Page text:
As bad as we thought COVID was, May 25 was a day that changed policing forever. Some changes certainly will be for the better. Some will be downright dangerous, not only for the women and men who choose to do this job, but also for the citizens we’ve sworn to protect and serve.

So let’s fast forward to the federal Justice in Policing Act. In the rush to “do some-thing,” Congress drafted a really bad bill. The group that enjoys absolute immunity wants to take away our qualified immunity. I hope the “qualified” sufficiently describes our immunity. Yes, you are correct. We have to qualify for the immunity from lawsuits filed for damages resulting our mistakes. If you chose to act in a way that shocks the conscience or is so outside the norms of normal police work, you’re on your own. (And frankly, you should be). We make mistakes, no doubt about it. We aren’t Walmart greeters. We are in a dangerous and often ugly business. But many forget about that.

Some members of our New Jersey congressional delegation chose to sign onto that bill. One of them was even a co-sponsor. We’ve enjoyed some very close relationships and friendships with our delegation over the years. I hope I don’t have to tell you we were on the phone immediately after that bill came up. Marc, Rob and I were on some very long calls telling representatives exactly what that would do to our members and the very future of recruiting qualified candidates. A severe recruiting problem already exists.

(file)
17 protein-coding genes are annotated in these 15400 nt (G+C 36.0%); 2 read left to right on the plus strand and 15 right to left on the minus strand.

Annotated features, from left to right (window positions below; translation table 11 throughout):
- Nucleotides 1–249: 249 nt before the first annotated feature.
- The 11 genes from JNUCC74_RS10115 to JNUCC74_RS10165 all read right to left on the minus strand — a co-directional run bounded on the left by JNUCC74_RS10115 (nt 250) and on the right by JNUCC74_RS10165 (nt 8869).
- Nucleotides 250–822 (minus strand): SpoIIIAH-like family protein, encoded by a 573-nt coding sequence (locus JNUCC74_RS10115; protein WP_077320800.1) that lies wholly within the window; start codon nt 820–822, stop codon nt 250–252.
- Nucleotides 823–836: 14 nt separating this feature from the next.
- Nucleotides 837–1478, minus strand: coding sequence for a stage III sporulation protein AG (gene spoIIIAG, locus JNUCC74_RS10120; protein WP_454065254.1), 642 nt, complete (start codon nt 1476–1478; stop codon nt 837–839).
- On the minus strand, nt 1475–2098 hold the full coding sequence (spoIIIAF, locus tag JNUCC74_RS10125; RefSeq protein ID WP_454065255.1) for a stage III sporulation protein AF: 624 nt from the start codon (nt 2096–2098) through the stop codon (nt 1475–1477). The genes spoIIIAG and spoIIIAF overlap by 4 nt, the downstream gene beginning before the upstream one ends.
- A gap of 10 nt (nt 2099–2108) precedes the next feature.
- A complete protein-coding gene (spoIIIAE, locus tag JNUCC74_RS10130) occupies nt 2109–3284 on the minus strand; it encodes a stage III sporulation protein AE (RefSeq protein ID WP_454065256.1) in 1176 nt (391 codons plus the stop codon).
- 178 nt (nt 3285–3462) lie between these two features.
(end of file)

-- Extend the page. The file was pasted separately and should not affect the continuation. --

There was no ambiguity in our conversations whatsoever. Removing qualified immunity was an absolute line in the sand. Of course, they were free to support the bill, but not without consequences.

I guess more than one of these elected officials thought we were bluffing. As they know by now, we weren’t. We have either walked away from our support or backed another congressional candidate. Yes, not without repercussions, but I live by a pretty simple rule in my life: Win, lose or draw, the day I can’t look myself in the mirror, I’ll walk away from this position.

Their unanimous answer of “it’s not passing anyway” was a shallow, feeble excuse. Depending on this election, that bill will probably be back and the “it’s not passing anyway” excuse won’t be such a shallow answer anymore.

So the delegation says, “If they do it to us, they can do it to anybody.” Not so quick folks. Maybe you weren’t listening to us on those calls. It was a line in the sand and unlike some of you, I mean what I say. The difference is, I can still proudly look at myself in a mirror today.